Understanding the structure of gold and platinum nanoclusters
Gold and platinum nanoclusters have unique properties that can be used in many industries, but because of their size they are difficult to model.
To use NeSI’s Mahuika supercomputer to calculate potential low-energy nanoclusters and compare them to experimental work.
An accurate computational protocol for calculating the structures of industrially-relevant nanoclusters that can be applied to a range of metals and inform future research.
Nanoclusters are particles around one million times smaller than a centimetre in size, made of dozens of atoms. At this size, these particles have interesting chemical and physical properties that make them useful in medicine, clean energy and chemical processing.
Dr Anna Garden is a computational chemist at University of Otago. By using NeSI supercomputers, Anna and her team were able to calculate the energies of different nanoparticle structures of gold and platinum atoms.
The nanoclusters Anna and her team studied had been synthesised through laboratory experiments in the past. These clusters were between 55 and 309 atoms in size with the potential to be used as catalysts in chemical reactions, including hydrogen fuel storage.
“Our collaborators in the UK discovered gold and platinum nanoparticles have quite different structures, which is surprising because they’re neighbours on the periodic table; you’d assume they’d behave similarly. We therefore wanted to performed calculations to figure out the possible shapes these particles could form and hopefully lend some insight into why the two metals had different structures,” Anna said.
Two different methods were used to discover these shapes. The first was a series of calculations using a global optimisation algorithm. This allowed the team to find which structures had the lowest energy – representing the most stable structures of the nanoclusters and therefore likely shapes to be observed experimentally.
“The global optimisation involved very many small calculations. These calculations don’t use many CPU hours and don’t have high memory requirements, but they needed to be run in parallel. These calculations also create a large number of files; NeSI was able to store these files and help us navigate them.”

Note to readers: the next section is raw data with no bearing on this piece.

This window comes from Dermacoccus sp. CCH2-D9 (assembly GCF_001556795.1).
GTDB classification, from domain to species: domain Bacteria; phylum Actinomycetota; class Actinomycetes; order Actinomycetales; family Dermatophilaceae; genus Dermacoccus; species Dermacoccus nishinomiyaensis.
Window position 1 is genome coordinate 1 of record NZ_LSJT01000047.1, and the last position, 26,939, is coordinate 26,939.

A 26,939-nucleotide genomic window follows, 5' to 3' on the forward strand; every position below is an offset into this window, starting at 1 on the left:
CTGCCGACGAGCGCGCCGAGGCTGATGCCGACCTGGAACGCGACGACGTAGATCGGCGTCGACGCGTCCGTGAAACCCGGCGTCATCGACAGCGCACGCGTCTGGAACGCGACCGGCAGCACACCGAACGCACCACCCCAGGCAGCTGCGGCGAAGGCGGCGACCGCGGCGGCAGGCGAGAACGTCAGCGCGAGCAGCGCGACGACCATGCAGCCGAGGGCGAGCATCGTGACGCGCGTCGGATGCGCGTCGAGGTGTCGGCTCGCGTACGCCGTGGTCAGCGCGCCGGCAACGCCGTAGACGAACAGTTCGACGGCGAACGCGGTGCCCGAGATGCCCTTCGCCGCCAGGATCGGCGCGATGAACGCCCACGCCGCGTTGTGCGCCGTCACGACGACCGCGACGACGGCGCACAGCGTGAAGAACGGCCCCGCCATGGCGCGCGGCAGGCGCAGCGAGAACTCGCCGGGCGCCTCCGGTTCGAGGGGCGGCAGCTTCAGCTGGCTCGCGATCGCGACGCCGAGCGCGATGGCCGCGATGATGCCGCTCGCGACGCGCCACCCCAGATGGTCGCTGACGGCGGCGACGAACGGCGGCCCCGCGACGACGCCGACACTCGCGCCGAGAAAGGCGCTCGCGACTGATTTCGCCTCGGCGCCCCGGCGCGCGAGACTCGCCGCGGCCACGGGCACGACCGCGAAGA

The second part of the project was to calculate more accurate energies for these optimised structures. For this, Anna’s team used quantum chemical software to accurately model the physics of these nanoclusters.
In computational chemistry, the physics of heavy atoms like platinum and gold are much more difficult to model than light atoms like hydrogen due to the very large number of electrons. To understand the behaviour of nanoclusters formed by these heavy atoms, Anna’s team required a large amount of computational power. This is where NeSI’s Mahuika supercomputer became vital to the project.
“These were jobs that required multiple cores and nodes to calculate. We didn’t want to just pick a random sample of structures to look at, because we may have picked anomalies. Instead, we tested different brackets of nanocluster sizes. This burned through a lot of CPU time but added significant value to the project.”
Using these two types of calculations, Anna’s team were able to recreate the structures created through experiment and explain their behaviour. This also created a reference for accurately simulating other nanoclusters in the future. With this groundwork, the team can rely on the same calculations to discover optimised new structures. The graduate students who worked on this project, Stephanie Lambie and Geoffrey Weal are now continuing this work with NeSI, applying the calculations to other metals, including copper clusters.
“Working with NeSI was very smooth. We were able to do these two very different types of calculation without significant down-time, despite having new people come onboard halfway through. The students communicated with NeSI staff who got them set up, deal with issues, and inform them when we filled our quota,” Anna said.
NeSI’s support of University of Otago researchers like Anna allows this kind of foundational work to exist and continue, leading to international collaboration, new chemical properties discovered for industry, and new research opportunities.
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